Corporate America may not have a BFF in the Oval Office, but the White House still welcomes the nation’s business leaders. Lots of them.
The Obama administration has been making the White House visitor logs public since 2009, and it recently updated the records for 2014. Most people who visit the White House are ordinary Americans taking a public tour, but many VIPs drop by as well. We downloaded the latest data, which covers the first 11 months of 2014 and includes 747,000 individual records.
Of the 25 largest public companies, CEOs of at least 10 stopped in at the White House in 2014. A few others had appointments that ended up getting canceled. And lower-ranking corporate executives visit the White House routinely to discuss and negotiate policy matters, as this explanation of Google’s (GOOGL) many White House visits reveals.
It's typical, of course, for every president -- regardless of party -- to meet with his fellow chief executives from the private sector. “White House officials meet with hundreds of business leaders from companies small and large, to discuss a range of policy issues,” says White House spokesperson Brandi Hoffine. “These meetings help keep the White House apprised of outside perspectives.”
Company affiliations aren’t included in the White House visitor records, and neither is the purpose of the visit. So we hunted for the names of prominent chief executives and included only records that showed a time of arrival or departure at the White House, to eliminate meetings that were planned but never ended up taking place. We also checked with company sources to ask why the meeting took place and what it may have accomplished. Most companies wouldn’t comment, but we included company responses below where they included useful information. Here are 13 prominent CEOs we found in the 2014 White House visitor logs, arranged by the size of the company:
Rex Tillerson, CEO, Exxon Mobil (XOM)
Date of visit: March 12, 2014
Met with: Jeff Zients, Director of the National Economic Council
Tillerson's political donations go almost exclusively to Republicans, yet Exxon, America’s second-largest company after Walmart (WMT), has a stake in many policy matters under consideration at the White House, including environmental regulations, oil-export restrictions and foreign policy in the Middle East and elsewhere. Big Oil had a notable presence at the White House last year, even though many in the industry view the Obama administration as unfriendly. John Watson, CEO of Chevron (CVX), met with Jason Furman, chairman of the Council of Economic Advisers, on Jan. 24, 2014. And Gary Heminger, CEO of Marathon Petroleum (MPC), met twice with Dan Utech, a White House energy official: once on Jan. 30 and again on May 22.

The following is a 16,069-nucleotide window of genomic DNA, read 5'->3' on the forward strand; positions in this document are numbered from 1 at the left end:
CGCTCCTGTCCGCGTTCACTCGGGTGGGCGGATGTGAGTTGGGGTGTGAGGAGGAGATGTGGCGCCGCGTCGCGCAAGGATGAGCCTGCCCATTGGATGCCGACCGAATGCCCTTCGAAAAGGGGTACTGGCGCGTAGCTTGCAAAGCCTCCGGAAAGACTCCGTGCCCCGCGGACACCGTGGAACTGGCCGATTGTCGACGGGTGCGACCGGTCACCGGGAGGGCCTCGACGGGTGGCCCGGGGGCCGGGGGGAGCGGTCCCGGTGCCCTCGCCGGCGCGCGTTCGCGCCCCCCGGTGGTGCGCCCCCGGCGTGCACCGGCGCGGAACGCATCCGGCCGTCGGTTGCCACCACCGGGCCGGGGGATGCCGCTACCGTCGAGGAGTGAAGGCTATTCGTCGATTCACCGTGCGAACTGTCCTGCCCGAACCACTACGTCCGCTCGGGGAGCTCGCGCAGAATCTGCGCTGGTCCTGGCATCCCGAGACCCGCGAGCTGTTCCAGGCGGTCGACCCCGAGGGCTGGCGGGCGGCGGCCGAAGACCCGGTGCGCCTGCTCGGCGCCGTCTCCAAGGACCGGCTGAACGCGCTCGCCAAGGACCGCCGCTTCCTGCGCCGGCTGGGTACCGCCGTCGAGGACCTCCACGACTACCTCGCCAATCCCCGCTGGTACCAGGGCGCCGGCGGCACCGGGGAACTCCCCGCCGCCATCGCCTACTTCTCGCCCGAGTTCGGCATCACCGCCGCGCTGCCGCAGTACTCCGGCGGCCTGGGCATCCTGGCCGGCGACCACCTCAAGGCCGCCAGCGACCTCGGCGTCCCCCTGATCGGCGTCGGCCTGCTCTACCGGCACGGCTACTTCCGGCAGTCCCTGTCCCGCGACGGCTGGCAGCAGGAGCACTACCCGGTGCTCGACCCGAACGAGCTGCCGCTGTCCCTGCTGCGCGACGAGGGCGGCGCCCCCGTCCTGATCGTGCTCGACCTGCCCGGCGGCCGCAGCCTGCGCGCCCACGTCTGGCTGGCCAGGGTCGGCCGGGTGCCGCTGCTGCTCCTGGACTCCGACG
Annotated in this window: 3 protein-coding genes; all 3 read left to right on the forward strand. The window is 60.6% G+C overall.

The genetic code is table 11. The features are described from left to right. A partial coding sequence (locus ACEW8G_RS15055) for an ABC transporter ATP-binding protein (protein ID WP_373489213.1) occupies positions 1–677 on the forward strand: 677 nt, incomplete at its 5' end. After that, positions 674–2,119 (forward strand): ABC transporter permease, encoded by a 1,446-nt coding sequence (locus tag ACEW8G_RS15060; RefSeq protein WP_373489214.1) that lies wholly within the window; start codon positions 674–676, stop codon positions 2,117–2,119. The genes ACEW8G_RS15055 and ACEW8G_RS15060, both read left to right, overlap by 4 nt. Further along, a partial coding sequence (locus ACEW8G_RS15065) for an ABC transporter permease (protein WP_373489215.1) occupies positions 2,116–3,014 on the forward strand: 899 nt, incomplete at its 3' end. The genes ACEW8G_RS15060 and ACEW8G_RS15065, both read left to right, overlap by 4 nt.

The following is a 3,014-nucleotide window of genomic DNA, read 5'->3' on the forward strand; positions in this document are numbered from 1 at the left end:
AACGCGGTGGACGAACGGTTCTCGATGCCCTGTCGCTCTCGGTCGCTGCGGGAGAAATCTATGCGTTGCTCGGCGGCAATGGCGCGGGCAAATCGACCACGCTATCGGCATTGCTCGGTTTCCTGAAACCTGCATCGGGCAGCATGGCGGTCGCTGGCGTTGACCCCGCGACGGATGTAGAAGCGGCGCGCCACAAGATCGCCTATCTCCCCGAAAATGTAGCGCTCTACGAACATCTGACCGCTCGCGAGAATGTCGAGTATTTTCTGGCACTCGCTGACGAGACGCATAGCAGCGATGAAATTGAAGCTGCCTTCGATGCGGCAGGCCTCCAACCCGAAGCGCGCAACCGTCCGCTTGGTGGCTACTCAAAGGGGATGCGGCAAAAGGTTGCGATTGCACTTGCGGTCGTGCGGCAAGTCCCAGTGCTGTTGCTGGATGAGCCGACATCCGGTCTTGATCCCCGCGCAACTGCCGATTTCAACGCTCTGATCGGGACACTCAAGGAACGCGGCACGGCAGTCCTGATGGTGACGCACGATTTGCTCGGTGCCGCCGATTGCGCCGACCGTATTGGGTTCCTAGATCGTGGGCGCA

Mary Barra, CEO, General Motors (GM)
Date of visit: Jan. 28, 2014
Met with: President Obama and First Lady Michelle Obama
Barra, who became GM’s first female CEO in January of last year, was a guest of the Obamas at the State of the Union address on January 28. The festivities apparently began at the White House. This was about 10 days before the huge GM safety scandal involving millions of recalls and at least 51 deaths erupted.
Mark Fields, CEO, Ford Motor Co. (F)
Date of visit: Nov. 21, 2014
Met with: John Podesta, senior counselor to the president (who has since left to help run Hillary Clinton’s presumed presidential campaign)
Like GM, Ford would like the government to loosen mileage requirements, and it would also like to have a role shaping new auto-safety rules, expected to be tightened in the aftermath of the 2014 GM recalls. Fields also loves to tell anybody who will listen how awesome the new F-150 pickup is.